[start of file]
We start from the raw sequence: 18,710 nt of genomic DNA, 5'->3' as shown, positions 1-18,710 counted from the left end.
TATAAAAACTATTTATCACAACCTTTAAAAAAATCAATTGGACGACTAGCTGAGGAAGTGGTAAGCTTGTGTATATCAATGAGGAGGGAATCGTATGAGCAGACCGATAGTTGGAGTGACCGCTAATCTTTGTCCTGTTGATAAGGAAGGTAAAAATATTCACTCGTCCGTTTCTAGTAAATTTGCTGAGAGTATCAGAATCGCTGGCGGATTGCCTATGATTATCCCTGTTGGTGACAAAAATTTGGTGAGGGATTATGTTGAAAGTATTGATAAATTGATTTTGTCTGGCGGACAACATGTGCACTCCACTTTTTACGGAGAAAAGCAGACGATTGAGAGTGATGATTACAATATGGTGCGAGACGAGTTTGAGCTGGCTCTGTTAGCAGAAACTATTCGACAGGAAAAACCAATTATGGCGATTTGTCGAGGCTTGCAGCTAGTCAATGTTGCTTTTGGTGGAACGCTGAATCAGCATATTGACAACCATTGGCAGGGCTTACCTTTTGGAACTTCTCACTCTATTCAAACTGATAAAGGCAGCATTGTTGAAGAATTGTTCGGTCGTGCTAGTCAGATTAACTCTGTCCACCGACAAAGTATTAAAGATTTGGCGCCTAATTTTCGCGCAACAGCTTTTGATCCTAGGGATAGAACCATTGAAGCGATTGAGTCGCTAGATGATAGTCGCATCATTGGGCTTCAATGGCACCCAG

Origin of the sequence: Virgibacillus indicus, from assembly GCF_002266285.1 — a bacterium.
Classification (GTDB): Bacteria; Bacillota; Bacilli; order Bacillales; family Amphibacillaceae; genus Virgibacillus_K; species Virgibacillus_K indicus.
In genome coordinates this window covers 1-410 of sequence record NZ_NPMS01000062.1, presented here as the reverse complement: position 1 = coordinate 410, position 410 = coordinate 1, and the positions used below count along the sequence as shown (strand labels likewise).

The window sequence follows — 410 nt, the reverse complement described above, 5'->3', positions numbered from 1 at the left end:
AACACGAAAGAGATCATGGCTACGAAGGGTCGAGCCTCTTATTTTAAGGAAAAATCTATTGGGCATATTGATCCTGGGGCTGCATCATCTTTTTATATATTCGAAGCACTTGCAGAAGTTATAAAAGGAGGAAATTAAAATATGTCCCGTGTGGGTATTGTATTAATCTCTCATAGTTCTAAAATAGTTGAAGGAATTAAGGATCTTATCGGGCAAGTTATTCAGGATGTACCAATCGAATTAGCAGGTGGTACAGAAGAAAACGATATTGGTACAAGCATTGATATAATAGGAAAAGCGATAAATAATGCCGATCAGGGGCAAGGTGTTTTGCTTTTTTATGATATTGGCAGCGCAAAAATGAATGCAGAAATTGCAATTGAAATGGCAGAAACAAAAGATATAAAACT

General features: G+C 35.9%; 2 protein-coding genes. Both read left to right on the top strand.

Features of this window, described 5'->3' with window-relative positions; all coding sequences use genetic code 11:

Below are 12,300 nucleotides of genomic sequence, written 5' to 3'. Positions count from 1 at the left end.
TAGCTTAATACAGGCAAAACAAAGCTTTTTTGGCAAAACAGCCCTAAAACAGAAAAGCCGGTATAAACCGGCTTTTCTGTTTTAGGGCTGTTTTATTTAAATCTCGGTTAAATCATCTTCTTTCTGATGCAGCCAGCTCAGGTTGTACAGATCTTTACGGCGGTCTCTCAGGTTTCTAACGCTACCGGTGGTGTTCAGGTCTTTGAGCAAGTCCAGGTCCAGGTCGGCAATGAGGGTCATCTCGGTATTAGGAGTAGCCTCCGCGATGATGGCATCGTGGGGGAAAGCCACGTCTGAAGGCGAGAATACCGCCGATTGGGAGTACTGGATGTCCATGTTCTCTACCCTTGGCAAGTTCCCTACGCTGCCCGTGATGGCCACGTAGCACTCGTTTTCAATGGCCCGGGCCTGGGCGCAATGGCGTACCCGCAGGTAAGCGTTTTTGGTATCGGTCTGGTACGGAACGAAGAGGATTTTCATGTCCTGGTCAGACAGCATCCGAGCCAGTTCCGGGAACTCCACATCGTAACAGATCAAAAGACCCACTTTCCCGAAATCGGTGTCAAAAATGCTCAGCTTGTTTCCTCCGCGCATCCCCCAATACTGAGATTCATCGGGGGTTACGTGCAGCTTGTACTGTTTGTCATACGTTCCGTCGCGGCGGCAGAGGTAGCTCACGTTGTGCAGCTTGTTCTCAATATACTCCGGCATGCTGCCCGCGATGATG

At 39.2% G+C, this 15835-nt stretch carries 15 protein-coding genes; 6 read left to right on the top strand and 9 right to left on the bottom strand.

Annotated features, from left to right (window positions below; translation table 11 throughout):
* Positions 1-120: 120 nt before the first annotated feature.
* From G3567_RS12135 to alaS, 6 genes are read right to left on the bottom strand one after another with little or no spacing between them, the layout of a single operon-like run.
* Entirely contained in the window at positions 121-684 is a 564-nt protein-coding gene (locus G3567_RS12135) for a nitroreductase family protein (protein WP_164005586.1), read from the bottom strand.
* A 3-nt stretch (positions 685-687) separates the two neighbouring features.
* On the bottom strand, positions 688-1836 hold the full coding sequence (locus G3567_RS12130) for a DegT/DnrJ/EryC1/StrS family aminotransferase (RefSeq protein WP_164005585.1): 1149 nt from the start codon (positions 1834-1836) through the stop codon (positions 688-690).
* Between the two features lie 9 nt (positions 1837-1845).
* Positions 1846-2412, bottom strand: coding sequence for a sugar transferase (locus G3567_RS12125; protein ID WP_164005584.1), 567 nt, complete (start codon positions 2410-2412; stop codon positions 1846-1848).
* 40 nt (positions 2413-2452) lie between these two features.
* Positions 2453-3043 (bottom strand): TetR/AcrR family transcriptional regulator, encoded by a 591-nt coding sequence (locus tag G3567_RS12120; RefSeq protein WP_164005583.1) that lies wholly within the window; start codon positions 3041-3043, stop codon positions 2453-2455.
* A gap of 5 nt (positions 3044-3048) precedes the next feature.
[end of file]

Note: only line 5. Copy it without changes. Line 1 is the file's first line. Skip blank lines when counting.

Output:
In genome coordinates this window covers 1-410 of sequence record NZ_NPMS01000062.1, presented here as the reverse complement: position 1 = coordinate 410, position 410 = coordinate 1, and the positions used below count along the sequence as shown (strand labels likewise).